Computer programmes: copyright protection for the preparatory design material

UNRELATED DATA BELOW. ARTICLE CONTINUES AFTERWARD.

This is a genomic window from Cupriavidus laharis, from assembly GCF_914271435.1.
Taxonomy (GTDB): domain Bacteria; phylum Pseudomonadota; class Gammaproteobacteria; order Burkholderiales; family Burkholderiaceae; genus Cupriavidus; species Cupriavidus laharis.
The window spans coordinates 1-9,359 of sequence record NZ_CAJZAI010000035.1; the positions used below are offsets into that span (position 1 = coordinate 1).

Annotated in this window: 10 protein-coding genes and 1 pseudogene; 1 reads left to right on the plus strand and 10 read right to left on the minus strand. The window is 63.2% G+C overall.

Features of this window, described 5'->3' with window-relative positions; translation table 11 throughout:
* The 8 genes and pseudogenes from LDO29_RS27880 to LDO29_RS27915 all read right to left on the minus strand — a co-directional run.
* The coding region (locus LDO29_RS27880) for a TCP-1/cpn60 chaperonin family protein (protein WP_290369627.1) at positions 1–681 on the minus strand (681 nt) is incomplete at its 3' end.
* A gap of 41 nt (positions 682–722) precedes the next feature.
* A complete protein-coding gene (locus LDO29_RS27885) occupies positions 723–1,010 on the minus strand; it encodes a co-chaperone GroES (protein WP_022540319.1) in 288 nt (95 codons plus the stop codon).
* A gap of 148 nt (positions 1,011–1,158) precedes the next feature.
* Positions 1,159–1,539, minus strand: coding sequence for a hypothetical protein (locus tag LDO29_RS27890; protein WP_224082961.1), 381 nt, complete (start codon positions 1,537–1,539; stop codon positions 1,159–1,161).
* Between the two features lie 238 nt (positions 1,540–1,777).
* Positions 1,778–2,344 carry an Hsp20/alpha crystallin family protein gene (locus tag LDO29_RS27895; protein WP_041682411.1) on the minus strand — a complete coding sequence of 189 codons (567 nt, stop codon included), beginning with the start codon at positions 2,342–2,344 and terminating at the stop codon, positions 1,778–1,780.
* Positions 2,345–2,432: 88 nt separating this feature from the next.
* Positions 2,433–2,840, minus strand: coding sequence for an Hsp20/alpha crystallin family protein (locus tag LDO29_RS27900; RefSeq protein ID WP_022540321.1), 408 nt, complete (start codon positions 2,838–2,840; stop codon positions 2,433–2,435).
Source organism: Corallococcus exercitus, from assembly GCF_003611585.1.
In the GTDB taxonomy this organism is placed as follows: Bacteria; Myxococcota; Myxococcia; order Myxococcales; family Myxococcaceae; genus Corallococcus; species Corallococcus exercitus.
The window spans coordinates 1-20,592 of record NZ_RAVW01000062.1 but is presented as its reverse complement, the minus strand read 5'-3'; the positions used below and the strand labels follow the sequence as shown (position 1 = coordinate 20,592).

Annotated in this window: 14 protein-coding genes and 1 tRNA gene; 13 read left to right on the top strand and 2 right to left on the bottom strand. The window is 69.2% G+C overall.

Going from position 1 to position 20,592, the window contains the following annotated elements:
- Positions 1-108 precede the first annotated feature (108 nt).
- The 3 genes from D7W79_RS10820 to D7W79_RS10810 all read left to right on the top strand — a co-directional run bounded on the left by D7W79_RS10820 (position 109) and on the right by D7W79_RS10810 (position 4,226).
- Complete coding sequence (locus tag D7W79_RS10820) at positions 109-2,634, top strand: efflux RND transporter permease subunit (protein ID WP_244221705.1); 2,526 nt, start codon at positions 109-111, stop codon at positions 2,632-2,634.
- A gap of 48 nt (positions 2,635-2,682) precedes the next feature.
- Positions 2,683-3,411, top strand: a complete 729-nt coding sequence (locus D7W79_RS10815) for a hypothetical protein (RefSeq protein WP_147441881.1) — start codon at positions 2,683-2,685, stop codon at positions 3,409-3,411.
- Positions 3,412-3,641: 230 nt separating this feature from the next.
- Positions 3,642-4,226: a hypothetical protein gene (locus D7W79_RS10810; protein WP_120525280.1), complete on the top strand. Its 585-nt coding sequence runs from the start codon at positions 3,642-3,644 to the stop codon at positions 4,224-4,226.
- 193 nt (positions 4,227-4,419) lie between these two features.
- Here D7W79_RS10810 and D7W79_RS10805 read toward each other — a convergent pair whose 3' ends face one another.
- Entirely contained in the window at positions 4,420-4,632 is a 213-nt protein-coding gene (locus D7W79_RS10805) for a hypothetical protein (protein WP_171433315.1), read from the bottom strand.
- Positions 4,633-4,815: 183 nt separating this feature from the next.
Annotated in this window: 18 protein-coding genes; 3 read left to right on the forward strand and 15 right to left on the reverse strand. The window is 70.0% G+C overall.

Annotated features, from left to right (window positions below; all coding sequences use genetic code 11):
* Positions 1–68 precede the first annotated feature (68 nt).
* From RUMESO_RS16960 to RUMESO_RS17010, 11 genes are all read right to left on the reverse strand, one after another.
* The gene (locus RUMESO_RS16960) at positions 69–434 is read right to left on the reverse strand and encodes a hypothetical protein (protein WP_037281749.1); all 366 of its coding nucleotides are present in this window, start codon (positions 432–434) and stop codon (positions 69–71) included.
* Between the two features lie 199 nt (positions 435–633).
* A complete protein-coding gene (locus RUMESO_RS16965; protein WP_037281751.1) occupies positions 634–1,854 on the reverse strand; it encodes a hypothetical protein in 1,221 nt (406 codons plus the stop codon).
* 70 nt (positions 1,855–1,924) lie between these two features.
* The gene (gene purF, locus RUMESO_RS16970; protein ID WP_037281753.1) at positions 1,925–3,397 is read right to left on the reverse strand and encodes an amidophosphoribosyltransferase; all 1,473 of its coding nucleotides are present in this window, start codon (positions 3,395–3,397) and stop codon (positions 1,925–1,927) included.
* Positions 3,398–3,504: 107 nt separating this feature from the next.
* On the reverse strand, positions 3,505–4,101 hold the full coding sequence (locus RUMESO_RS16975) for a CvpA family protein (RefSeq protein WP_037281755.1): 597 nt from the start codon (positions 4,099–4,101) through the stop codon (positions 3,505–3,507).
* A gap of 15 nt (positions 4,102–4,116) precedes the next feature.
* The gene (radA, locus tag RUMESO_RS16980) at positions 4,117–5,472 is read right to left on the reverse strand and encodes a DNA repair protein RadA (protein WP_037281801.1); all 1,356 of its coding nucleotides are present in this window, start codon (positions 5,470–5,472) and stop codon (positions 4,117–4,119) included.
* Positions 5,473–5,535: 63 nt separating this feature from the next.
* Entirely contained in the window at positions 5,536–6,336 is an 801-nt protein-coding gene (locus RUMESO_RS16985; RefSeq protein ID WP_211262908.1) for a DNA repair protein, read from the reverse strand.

Copyright protection for computer programmes is covered by Title 6 of Book XI of the Code of Economic Law. It is specific protection derogating from some points of the general law laid down in Title 5 of the same code. Computer programmes are equated to with literary and artistic works. The protection of computer programmes by copyright is not limited to the source code and the object code but also targets the preparatory design material. What does this mean? The creation of a computer programme requires understanding of the situation to which the programme must respond. Therefore, and in particular, there is a prior analysis and the establishment of schemes which describe the treatments to perform, the charts or organigrams commonly called flow-charts. Jurisprudence has had the opportunity to confirm the protectability of flow-charts (Brussels, 30 June 2003, A.&.M., 2004/2, p. 153-156). However, a condition is laid down by the legislation: the preparatory work for the design must be of a nature that will lead to the completion of a computer programme at a later stage. We can compare this to the preparatory work for the scenario of a film or an architect’s plans. Why extend the protection to the preparatory material? Copyright protection applies, insofar as the conditions of formatting and originality are met, as soon as the creative process is engaged, without it being necessary that the work be completed. Therefore, it would appear normal for the legislator to protect software regardless of its degree of completion or development. Finally, it seems relevant to emphasize that if the preparatory work does not permit the software to be created, the said preparatory work can nevertheless benefit from general copyright protection, provided that it is original.